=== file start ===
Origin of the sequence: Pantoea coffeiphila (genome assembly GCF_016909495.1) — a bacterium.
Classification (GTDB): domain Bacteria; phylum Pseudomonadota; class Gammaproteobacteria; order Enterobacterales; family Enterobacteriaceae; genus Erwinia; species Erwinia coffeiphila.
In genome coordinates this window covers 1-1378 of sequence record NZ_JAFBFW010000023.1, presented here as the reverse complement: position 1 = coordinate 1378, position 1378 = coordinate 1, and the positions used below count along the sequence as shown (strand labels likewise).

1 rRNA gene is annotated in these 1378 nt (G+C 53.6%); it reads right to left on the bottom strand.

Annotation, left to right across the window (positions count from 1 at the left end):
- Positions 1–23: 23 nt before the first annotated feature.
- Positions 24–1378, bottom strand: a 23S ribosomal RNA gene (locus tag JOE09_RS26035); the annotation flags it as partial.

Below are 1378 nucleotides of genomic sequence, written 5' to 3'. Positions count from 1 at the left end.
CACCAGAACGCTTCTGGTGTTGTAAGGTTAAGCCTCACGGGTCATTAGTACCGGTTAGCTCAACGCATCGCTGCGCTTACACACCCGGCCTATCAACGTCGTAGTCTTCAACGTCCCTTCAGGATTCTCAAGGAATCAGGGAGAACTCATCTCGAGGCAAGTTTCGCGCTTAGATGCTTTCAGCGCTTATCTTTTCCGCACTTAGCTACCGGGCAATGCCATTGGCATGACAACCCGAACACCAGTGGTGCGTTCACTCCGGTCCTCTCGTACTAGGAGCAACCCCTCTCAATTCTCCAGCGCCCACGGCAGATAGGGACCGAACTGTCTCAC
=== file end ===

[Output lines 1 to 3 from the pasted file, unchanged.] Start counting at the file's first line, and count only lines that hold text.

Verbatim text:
Origin of the sequence: Pantoea coffeiphila (genome assembly GCF_016909495.1) — a bacterium.
Classification (GTDB): domain Bacteria; phylum Pseudomonadota; class Gammaproteobacteria; order Enterobacterales; family Enterobacteriaceae; genus Erwinia; species Erwinia coffeiphila.
In genome coordinates this window covers 1-1378 of sequence record NZ_JAFBFW010000023.1, presented here as the reverse complement: position 1 = coordinate 1378, position 1378 = coordinate 1, and the positions used below count along the sequence as shown (strand labels likewise).